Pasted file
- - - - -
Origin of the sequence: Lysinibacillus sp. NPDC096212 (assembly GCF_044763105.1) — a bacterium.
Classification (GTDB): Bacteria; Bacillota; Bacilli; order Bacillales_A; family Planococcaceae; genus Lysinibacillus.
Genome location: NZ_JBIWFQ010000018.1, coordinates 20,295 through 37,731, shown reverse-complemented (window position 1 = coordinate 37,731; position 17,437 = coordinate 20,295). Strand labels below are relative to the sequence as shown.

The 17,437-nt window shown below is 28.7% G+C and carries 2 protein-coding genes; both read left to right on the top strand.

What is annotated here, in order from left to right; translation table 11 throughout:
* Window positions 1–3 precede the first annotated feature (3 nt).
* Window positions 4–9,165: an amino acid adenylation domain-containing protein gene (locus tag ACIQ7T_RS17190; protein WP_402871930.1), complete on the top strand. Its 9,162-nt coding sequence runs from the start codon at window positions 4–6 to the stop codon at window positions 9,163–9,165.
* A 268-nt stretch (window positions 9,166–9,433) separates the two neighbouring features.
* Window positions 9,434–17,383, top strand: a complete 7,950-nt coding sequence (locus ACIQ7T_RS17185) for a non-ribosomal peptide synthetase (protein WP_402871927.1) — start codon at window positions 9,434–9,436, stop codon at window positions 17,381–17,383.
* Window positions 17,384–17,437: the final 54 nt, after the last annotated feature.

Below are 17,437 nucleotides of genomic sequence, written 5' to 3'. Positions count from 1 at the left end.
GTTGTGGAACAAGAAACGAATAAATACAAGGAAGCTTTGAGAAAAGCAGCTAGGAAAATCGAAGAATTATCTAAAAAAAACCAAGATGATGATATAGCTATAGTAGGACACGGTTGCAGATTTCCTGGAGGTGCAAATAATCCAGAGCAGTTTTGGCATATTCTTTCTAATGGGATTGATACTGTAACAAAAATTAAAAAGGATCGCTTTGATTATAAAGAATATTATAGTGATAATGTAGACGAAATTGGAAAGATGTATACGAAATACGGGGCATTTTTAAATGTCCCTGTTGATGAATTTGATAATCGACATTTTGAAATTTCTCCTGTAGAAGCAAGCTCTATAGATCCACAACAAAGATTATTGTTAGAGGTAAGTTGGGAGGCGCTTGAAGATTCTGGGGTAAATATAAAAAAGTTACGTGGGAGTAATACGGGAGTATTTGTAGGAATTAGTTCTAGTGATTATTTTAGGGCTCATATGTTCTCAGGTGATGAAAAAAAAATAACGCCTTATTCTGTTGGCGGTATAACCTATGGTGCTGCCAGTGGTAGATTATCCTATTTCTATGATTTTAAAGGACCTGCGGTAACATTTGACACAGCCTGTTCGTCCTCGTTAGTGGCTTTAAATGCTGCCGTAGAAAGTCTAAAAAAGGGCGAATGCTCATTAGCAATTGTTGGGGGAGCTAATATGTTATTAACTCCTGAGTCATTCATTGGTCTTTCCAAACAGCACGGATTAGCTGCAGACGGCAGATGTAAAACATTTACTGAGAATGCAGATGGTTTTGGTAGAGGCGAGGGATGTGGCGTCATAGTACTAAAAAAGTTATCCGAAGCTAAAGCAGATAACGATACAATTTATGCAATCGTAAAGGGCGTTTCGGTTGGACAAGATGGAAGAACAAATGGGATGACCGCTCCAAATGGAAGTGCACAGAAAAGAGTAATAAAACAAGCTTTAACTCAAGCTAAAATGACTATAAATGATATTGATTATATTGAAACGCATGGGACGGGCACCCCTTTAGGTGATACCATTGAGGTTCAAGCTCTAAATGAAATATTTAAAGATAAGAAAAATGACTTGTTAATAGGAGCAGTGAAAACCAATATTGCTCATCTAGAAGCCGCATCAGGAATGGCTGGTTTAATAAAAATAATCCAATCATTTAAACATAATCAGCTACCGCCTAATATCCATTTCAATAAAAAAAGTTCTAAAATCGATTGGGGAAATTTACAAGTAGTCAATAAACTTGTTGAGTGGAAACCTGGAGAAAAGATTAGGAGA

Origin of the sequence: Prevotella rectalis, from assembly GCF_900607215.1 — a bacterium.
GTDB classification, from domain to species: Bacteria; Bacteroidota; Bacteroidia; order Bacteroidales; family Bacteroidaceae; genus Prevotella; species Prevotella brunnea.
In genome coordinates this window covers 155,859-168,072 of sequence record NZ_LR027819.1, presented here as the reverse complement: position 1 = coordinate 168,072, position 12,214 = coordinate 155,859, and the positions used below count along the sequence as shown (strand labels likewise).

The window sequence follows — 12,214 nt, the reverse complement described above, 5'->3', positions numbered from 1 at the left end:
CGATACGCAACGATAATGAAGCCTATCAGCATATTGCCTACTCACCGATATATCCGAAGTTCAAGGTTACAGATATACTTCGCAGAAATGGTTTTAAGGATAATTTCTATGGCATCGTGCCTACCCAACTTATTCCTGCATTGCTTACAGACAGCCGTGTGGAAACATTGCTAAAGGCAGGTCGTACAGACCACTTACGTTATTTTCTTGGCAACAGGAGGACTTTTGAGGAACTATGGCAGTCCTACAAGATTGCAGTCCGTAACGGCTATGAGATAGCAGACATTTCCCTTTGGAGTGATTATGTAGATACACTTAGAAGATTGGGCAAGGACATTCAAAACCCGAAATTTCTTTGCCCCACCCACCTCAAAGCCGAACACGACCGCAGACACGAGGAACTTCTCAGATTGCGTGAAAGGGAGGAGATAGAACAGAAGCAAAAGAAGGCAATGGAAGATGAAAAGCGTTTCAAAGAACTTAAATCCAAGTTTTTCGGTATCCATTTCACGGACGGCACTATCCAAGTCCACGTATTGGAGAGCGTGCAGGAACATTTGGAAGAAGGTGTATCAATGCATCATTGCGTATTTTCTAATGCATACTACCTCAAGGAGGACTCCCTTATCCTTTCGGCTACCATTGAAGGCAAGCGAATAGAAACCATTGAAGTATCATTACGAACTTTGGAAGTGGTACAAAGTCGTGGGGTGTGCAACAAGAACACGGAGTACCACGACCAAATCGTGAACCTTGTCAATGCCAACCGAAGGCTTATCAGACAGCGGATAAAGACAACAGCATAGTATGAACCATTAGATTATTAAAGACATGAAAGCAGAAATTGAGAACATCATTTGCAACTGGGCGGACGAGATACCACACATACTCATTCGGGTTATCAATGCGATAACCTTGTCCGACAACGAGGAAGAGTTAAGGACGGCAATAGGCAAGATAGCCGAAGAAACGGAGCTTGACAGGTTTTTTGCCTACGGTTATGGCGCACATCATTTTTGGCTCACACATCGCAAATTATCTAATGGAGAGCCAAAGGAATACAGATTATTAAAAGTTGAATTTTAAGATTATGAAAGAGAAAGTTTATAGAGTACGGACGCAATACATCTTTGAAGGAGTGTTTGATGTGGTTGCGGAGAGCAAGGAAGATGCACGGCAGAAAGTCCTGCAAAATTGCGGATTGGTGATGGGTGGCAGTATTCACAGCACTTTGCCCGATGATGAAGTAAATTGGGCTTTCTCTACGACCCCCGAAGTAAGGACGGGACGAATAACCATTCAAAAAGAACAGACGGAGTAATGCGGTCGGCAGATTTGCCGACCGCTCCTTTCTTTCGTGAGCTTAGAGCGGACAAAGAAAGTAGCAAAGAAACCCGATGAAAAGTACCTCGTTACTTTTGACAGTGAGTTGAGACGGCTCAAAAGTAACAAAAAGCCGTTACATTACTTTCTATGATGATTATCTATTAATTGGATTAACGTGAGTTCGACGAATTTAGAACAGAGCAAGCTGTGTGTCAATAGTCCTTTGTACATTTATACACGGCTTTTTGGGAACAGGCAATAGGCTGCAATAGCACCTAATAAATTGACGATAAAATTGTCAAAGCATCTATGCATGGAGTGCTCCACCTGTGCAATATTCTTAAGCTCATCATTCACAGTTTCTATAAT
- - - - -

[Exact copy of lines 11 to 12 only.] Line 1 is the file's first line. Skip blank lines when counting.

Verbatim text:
Below are 17,437 nucleotides of genomic sequence, written 5' to 3'. Positions count from 1 at the left end.
GTTGTGGAACAAGAAACGAATAAATACAAGGAAGCTTTGAGAAAAGCAGCTAGGAAAATCGAAGAATTATCTAAAAAAAACCAAGATGATGATATAGCTATAGTAGGACACGGTTGCAGATTTCCTGGAGGTGCAAATAATCCAGAGCAGTTTTGGCATATTCTTTCTAATGGGATTGATACTGTAACAAAAATTAAAAAGGATCGCTTTGATTATAAAGAATATTATAGTGATAATGTAGACGAAATTGGAAAGATGTATACGAAATACGGGGCATTTTTAAATGTCCCTGTTGATGAATTTGATAATCGACATTTTGAAATTTCTCCTGTAGAAGCAAGCTCTATAGATCCACAACAAAGATTATTGTTAGAGGTAAGTTGGGAGGCGCTTGAAGATTCTGGGGTAAATATAAAAAAGTTACGTGGGAGTAATACGGGAGTATTTGTAGGAATTAGTTCTAGTGATTATTTTAGGGCTCATATGTTCTCAGGTGATGAAAAAAAAATAACGCCTTATTCTGTTGGCGGTATAACCTATGGTGCTGCCAGTGGTAGATTATCCTATTTCTATGATTTTAAAGGACCTGCGGTAACATTTGACACAGCCTGTTCGTCCTCGTTAGTGGCTTTAAATGCTGCCGTAGAAAGTCTAAAAAAGGGCGAATGCTCATTAGCAATTGTTGGGGGAGCTAATATGTTATTAACTCCTGAGTCATTCATTGGTCTTTCCAAACAGCACGGATTAGCTGCAGACGGCAGATGTAAAACATTTACTGAGAATGCAGATGGTTTTGGTAGAGGCGAGGGATGTGGCGTCATAGTACTAAAAAAGTTATCCGAAGCTAAAGCAGATAACGATACAATTTATGCAATCGTAAAGGGCGTTTCGGTTGGACAAGATGGAAGAACAAATGGGATGACCGCTCCAAATGGAAGTGCACAGAAAAGAGTAATAAAACAAGCTTTAACTCAAGCTAAAATGACTATAAATGATATTGATTATATTGAAACGCATGGGACGGGCACCCCTTTAGGTGATACCATTGAGGTTCAAGCTCTAAATGAAATATTTAAAGATAAGAAAAATGACTTGTTAATAGGAGCAGTGAAAACCAATATTGCTCATCTAGAAGCCGCATCAGGAATGGCTGGTTTAATAAAAATAATCCAATCATTTAAACATAATCAGCTACCGCCTAATATCCATTTCAATAAAAAAAGTTCTAAAATCGATTGGGGAAATTTACAAGTAGTCAATAAACTTGTTGAGTGGAAACCTGGAGAAAAGATTAGGAGA